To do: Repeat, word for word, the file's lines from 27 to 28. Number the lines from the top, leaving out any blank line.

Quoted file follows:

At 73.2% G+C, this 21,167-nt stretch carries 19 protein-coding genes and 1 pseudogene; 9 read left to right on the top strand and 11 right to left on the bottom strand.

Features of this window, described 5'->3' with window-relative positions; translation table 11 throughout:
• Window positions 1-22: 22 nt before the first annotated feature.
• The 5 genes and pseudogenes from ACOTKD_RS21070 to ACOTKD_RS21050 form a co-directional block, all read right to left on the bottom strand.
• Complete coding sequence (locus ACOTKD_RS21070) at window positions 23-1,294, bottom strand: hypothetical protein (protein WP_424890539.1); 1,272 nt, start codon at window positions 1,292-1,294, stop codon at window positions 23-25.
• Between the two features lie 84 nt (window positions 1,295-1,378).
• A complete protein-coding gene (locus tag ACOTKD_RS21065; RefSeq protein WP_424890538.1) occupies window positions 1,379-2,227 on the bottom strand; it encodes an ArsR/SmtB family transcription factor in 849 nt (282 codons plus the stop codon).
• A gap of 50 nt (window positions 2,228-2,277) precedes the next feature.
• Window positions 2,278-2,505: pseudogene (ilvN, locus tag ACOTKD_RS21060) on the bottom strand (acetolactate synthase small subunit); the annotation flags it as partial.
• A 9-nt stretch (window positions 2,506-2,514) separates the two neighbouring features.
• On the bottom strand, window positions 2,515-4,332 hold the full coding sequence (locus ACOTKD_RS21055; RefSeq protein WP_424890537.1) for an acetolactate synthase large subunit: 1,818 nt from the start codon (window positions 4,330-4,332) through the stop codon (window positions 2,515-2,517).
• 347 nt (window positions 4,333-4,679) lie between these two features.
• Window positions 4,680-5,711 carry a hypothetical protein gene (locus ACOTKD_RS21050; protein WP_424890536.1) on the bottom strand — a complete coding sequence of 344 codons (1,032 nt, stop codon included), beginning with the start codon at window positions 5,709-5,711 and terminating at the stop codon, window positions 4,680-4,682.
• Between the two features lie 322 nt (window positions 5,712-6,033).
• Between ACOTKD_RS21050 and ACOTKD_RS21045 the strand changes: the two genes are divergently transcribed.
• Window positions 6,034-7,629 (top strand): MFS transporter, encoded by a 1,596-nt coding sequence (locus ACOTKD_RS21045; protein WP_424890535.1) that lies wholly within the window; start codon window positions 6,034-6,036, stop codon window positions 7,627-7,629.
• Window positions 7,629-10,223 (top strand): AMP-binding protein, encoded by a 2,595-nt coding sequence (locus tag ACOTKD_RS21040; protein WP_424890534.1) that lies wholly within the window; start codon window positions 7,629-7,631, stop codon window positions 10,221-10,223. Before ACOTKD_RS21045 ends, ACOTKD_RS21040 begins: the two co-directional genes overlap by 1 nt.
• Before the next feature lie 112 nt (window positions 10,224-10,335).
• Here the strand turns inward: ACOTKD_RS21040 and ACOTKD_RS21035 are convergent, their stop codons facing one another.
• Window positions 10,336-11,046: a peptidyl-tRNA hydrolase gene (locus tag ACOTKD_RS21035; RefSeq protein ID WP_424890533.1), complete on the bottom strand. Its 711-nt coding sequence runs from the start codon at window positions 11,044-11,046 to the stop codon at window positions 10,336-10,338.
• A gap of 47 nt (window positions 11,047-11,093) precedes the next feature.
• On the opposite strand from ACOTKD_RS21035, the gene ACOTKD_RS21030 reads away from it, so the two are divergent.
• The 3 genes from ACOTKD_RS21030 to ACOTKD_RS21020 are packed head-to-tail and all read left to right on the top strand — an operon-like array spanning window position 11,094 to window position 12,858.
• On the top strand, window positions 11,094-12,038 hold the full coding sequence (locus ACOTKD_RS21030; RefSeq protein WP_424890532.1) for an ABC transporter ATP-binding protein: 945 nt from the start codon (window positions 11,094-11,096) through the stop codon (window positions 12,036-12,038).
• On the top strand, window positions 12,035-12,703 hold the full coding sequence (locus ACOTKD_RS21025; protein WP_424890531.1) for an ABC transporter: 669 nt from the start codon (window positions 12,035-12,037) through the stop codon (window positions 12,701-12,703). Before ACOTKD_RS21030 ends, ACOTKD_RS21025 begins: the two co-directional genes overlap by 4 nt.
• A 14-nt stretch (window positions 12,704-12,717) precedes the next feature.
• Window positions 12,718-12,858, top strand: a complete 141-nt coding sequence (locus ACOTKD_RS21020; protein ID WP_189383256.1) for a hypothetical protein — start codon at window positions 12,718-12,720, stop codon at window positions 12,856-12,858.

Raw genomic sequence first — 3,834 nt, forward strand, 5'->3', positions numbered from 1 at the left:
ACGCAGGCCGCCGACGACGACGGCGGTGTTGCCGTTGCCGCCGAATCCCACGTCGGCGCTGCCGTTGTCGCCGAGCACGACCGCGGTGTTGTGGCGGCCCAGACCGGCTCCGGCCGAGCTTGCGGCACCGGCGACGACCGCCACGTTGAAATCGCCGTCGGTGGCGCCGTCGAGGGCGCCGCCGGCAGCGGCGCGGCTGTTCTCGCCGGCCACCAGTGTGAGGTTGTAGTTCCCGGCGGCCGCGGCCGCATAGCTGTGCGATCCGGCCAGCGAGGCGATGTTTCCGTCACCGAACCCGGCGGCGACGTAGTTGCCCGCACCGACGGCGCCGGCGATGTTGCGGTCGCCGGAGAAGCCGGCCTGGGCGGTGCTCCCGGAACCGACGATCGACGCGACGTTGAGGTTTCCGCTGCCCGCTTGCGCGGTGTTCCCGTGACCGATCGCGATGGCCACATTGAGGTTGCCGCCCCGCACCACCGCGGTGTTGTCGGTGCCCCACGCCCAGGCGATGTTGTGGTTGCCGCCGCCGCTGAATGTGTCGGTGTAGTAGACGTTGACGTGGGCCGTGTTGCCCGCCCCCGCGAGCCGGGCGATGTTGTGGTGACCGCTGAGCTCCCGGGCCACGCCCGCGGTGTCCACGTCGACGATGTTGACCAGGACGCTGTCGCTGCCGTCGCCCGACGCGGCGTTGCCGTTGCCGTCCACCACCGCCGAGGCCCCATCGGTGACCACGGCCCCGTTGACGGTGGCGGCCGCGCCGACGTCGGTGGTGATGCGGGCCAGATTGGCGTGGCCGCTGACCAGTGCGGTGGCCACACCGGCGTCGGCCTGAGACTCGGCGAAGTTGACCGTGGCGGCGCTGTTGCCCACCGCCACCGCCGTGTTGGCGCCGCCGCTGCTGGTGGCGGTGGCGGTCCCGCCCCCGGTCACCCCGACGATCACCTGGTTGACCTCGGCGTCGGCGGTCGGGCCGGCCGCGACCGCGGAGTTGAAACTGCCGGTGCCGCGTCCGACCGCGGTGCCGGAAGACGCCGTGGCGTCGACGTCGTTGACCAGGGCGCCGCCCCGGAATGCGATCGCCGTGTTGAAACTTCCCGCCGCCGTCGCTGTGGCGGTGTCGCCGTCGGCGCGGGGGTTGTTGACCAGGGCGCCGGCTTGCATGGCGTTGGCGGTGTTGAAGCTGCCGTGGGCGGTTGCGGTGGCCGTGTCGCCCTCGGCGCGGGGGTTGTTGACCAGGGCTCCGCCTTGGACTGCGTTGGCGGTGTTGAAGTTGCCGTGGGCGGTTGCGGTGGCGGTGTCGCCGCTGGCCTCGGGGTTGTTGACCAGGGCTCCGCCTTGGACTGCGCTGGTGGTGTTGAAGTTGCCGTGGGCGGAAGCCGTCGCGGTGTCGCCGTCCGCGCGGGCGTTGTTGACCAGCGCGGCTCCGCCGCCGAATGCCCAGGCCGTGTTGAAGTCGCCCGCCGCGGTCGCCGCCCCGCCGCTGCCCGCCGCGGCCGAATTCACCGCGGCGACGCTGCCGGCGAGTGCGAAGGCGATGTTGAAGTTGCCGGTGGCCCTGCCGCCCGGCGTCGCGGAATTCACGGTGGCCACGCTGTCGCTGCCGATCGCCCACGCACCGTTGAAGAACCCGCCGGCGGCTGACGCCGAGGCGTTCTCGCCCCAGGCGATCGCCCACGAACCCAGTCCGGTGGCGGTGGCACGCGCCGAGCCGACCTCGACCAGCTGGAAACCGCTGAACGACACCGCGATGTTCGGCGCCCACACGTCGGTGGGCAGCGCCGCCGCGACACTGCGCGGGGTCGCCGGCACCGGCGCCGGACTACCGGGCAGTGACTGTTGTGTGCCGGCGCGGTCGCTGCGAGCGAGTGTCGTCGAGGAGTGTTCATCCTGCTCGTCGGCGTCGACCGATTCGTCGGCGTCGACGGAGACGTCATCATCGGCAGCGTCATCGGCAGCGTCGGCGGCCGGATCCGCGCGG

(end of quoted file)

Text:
• Window positions 12,718-12,858, top strand: a complete 141-nt coding sequence (locus ACOTKD_RS21020; protein ID WP_189383256.1) for a hypothetical protein — start codon at window positions 12,718-12,720, stop codon at window positions 12,856-12,858.

Raw genomic sequence first — 3,834 nt, forward strand, 5'->3', positions numbered from 1 at the left: